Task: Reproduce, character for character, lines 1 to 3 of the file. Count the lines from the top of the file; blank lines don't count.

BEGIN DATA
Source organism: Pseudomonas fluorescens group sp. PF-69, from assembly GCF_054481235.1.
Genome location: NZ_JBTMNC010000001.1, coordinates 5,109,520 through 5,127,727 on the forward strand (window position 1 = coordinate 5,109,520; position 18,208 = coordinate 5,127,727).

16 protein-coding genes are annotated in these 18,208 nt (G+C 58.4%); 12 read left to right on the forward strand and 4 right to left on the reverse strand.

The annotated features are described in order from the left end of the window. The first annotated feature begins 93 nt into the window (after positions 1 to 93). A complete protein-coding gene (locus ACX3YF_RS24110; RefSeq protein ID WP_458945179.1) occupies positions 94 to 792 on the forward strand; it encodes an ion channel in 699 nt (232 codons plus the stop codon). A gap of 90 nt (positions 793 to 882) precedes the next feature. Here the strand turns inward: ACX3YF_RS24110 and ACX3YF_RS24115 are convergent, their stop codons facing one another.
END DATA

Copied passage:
Source organism: Pseudomonas fluorescens group sp. PF-69, from assembly GCF_054481235.1.
Genome location: NZ_JBTMNC010000001.1, coordinates 5,109,520 through 5,127,727 on the forward strand (window position 1 = coordinate 5,109,520; position 18,208 = coordinate 5,127,727).

16 protein-coding genes are annotated in these 18,208 nt (G+C 58.4%); 12 read left to right on the forward strand and 4 right to left on the reverse strand.